Senior Honors Projects, 2010-2019

Creative Commons License

Creative Commons License
This work is licensed under a Creative Commons Attribution-Noncommercial-No Derivative Works 4.0 License.

Date of Graduation

Spring 2012

Document Type


Degree Name

Bachelor of Science (BS)


Department of Chemistry and Biochemistry


Chris Bachmann

Daniel M. Downey

Thomas C. DeVore

Richard Foust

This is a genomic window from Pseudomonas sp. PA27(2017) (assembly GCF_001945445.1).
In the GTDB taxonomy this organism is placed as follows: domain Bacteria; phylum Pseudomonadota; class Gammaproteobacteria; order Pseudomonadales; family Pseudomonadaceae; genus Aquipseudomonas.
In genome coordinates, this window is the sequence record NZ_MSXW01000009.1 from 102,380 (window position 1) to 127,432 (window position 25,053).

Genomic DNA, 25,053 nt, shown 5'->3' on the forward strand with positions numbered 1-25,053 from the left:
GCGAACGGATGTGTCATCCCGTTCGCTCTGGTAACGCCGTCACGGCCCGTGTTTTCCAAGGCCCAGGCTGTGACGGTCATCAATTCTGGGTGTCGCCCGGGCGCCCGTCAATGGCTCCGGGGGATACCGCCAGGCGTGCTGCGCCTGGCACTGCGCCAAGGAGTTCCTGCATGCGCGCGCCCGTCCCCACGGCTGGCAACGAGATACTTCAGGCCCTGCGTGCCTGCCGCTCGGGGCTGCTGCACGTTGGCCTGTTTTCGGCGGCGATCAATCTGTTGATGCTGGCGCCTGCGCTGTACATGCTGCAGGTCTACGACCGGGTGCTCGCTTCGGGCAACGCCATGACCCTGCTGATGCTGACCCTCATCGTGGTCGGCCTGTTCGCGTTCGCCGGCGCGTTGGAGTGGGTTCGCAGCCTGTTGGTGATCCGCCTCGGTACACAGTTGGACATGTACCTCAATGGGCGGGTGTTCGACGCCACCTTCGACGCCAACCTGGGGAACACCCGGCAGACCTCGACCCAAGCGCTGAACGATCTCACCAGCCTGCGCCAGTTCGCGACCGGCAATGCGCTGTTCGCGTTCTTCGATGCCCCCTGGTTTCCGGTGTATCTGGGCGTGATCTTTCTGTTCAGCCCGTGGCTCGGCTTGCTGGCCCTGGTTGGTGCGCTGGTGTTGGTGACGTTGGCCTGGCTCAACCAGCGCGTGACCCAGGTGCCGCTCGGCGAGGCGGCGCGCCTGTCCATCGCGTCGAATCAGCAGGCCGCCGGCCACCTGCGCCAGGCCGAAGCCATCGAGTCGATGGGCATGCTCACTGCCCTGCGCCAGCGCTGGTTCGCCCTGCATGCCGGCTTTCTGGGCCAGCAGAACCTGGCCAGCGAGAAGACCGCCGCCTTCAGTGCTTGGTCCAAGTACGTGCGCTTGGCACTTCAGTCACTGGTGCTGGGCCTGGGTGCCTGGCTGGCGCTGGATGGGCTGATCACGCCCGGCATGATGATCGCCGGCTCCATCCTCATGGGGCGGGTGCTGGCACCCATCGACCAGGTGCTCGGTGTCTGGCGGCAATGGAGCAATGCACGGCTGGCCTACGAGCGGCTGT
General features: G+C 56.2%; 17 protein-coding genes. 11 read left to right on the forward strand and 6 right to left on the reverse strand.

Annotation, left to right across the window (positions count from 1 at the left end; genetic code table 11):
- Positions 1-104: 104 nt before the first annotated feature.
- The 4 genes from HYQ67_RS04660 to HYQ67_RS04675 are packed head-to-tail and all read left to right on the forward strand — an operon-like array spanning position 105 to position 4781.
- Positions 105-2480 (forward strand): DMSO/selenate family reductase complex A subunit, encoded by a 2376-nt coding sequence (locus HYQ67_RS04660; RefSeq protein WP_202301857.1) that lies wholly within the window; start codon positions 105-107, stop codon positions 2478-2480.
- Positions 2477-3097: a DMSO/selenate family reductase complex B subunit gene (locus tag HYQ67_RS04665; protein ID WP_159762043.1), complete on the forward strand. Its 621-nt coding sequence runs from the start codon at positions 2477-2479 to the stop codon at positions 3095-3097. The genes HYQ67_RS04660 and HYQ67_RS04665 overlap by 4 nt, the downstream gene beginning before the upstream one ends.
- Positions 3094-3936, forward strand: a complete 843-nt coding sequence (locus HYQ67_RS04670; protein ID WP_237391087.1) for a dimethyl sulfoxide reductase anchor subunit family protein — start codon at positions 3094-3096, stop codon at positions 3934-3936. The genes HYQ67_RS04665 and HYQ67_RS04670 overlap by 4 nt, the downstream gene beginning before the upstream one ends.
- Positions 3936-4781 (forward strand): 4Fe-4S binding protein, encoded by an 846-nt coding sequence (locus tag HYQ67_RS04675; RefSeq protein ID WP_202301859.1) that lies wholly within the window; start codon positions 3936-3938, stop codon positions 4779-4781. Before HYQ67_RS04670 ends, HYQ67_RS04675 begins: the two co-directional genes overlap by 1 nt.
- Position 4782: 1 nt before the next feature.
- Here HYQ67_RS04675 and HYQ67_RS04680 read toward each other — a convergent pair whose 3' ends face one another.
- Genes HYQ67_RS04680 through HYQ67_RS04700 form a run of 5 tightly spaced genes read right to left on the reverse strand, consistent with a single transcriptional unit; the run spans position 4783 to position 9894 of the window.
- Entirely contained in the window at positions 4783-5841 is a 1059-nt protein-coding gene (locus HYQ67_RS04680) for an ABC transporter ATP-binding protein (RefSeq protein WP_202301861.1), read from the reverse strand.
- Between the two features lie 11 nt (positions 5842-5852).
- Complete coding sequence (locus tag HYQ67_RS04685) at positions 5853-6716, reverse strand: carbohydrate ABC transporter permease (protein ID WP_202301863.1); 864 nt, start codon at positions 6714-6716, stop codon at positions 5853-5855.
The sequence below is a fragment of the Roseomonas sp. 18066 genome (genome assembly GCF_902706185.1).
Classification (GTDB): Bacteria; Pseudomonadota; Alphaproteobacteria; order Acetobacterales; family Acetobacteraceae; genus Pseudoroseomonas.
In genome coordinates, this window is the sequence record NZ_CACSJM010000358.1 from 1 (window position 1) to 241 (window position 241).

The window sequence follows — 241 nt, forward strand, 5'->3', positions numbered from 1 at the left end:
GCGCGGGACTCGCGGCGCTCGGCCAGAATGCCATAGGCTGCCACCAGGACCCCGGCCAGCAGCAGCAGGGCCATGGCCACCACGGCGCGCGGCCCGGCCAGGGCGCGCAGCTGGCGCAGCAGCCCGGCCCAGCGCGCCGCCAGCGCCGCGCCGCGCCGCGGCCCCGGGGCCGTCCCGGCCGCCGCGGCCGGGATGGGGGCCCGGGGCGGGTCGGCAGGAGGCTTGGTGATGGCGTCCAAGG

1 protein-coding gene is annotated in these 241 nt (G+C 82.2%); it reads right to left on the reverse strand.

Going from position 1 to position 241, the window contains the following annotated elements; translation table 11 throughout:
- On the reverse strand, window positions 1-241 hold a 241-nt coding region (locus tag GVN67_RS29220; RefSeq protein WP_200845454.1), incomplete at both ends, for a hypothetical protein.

Biofuels stand at the forefront of the United States’ energy independence efforts and are the renewable fuels most likely to be used to bridge the growing gap between fossil fuel’s cost effective availability and America’s needs. With a known domestic commercial production capability, many economic, environmental, and geo-political benefits, and an ability to be used in our current transportation infrastructure biodiesel has emerged as the most credible near term alternative energy fuel. The Senior Honors Project described herein in many ways has been an exercise in applied research. Although at first the project focused on the chemical evaluation of reactants and products involved in biodiesel production efforts, it eventually turned to applying the knowledge gained, by in depth review and those chemical evaluations, into concrete suggestions for protocols, procedures and inventions that might improve some of the nation’s biodiesel production and testing effort. To be widely accepted and commercially effective biodiesel must be processed to meet certain known standards published by the American Society for Testing and Materials [ASTM]. An ultimate goal of the research of this Honors Thesis is the establishment at James Madison University, and in accordance with ASTM standards, of an ability to efficiently utilize gas chromatography and specific analysis column to test for glycerin and other reactants in the production of biodiesel. A more immediate goal of the research is to create and demonstrate an ability to perform to ASTM standards the most pertinent of the required small batch biodiesel tests. The ability to improve the reactions involved in the ASTM testing methodology and/or the protocols and procedures acceptable to meet ASTM standards could have great impact on 8 biodiesel production in general and small batch bio-fuel operations such as James Madison University’s [JMU] specifically. After a thorough campus and laboratory inventory was performed, an equipment review was accomplished and a methodology agreement reached. Following an exhaustive literature and JMU project review the necessary laboratory equipment, chemicals, and reactants were identified and assembled. The equipment repair-laboratory assembly process is ongoing. Laboratory protocols and baselines were established and trial experiments were performed to help establish laboratory standards. Acceptable biodiesel samples were obtained and established experimental protocols are currently being performed in the hope of obtaining repeatable results. New protocols and processes have been offered to test for biodiesel and an invention to improve the transesterfication reaction has been proposed. More specifically, the author has proposed the invention of a solid-state, heterogeneous catalyst, embedded onto a static mixer, to improve the necessary biodiesel transesterfication reaction, and not currently ASTM-approved biofuel production and quality testing procedures. A catalyst such as proposed, possibly working in even non-critical laboratory environments, could effectively and efficiently improve the biodiesel ASTM testing protocols.



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